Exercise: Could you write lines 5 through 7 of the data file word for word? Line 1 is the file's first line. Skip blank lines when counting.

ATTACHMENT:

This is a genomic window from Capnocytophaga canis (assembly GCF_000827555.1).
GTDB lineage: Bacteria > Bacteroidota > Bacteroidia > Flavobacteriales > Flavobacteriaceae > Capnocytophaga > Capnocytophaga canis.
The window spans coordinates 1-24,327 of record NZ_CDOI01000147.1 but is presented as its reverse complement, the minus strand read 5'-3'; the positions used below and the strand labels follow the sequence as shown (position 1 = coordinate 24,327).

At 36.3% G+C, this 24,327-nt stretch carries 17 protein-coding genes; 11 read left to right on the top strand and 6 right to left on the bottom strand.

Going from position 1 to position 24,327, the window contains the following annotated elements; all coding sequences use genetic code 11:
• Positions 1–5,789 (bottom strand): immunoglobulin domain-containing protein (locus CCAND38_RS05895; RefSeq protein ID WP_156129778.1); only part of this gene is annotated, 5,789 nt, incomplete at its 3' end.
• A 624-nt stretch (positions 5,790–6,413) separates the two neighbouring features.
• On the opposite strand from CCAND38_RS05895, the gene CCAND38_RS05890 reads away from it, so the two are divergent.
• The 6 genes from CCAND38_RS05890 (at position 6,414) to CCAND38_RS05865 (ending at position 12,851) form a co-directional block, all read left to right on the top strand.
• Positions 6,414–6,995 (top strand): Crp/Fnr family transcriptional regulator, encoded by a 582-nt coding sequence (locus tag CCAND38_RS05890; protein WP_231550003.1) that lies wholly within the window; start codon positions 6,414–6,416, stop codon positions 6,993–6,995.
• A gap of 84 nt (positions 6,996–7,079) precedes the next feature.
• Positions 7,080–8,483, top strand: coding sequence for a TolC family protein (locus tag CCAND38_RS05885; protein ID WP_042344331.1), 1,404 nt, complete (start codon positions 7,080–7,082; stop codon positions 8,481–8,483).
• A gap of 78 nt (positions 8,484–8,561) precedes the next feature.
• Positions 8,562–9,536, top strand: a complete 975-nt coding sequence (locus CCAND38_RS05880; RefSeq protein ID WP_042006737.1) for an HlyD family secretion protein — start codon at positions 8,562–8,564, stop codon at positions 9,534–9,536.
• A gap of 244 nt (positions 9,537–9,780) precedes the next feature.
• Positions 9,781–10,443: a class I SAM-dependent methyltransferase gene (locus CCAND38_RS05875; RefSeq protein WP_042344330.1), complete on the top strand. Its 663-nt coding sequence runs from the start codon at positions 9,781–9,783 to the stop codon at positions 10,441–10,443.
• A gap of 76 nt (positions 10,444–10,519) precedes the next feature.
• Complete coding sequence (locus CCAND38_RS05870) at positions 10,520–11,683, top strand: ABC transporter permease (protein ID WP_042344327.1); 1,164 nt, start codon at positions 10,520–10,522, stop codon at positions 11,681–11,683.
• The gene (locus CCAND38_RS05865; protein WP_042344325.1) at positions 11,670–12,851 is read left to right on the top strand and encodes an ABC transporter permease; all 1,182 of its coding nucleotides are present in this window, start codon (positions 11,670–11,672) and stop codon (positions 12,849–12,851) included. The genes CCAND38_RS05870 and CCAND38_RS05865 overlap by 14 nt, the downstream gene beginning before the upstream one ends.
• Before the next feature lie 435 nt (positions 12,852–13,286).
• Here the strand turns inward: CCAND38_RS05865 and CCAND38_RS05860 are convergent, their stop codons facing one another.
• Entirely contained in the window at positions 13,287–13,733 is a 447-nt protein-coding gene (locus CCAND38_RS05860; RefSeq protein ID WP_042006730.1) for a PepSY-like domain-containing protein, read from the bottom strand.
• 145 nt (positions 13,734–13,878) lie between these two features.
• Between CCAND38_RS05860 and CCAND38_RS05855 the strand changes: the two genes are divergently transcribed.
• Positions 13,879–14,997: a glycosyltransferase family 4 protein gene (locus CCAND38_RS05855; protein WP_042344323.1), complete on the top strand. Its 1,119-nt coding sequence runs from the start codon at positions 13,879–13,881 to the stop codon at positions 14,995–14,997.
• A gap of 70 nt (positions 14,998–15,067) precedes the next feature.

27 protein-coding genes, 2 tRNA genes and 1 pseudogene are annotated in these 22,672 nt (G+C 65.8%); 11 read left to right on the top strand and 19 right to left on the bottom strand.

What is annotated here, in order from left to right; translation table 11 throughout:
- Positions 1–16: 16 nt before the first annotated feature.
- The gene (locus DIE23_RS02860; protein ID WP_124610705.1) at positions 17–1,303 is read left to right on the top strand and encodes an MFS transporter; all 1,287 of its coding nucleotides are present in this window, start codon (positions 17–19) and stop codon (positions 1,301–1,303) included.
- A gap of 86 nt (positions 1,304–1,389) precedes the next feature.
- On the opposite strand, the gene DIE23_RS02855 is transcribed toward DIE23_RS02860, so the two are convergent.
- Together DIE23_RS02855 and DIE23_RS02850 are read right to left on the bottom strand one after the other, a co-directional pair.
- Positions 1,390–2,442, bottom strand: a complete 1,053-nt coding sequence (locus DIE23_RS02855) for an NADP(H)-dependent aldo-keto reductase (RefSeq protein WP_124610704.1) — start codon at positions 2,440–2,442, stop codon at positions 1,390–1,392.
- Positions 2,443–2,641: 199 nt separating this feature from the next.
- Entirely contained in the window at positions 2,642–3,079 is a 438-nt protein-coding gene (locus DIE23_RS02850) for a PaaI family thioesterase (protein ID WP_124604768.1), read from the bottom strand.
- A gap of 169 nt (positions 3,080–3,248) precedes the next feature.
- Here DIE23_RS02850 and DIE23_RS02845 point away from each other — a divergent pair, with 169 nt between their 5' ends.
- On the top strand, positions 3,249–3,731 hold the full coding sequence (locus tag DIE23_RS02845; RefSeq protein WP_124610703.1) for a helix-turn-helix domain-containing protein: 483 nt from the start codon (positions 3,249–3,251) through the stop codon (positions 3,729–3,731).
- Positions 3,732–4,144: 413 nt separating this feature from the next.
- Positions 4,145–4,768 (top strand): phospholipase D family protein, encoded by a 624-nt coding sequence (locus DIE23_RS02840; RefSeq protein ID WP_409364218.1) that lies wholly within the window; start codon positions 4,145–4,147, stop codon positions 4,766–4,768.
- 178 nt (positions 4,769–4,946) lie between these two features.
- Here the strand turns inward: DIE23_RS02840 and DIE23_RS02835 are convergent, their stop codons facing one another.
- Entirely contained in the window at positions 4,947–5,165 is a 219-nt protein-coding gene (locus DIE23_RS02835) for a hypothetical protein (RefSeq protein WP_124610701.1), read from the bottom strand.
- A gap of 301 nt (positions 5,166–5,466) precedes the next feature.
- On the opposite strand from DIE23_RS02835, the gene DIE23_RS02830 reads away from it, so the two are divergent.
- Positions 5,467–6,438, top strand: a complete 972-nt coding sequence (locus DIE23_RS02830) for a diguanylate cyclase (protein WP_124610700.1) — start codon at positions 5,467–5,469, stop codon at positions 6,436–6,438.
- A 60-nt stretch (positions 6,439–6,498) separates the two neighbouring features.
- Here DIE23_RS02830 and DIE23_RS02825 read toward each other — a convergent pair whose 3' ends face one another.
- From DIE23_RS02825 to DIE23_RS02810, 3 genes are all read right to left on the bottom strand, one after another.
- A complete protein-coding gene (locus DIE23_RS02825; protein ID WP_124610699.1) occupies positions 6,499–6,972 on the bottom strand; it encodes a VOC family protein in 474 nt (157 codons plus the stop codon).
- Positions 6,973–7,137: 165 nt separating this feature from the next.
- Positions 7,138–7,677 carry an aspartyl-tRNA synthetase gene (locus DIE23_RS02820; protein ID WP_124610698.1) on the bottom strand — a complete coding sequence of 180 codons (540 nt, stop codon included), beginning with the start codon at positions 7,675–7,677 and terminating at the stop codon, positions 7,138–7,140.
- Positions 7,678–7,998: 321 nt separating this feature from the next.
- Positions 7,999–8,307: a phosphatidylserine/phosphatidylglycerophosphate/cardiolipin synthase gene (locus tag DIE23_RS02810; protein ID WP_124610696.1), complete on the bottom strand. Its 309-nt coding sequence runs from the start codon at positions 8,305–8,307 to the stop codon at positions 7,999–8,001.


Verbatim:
Going from position 1 to position 24,327, the window contains the following annotated elements; all coding sequences use genetic code 11:
• Positions 1–5,789 (bottom strand): immunoglobulin domain-containing protein (locus CCAND38_RS05895; RefSeq protein ID WP_156129778.1); only part of this gene is annotated, 5,789 nt, incomplete at its 3' end.
• A 624-nt stretch (positions 5,790–6,413) separates the two neighbouring features.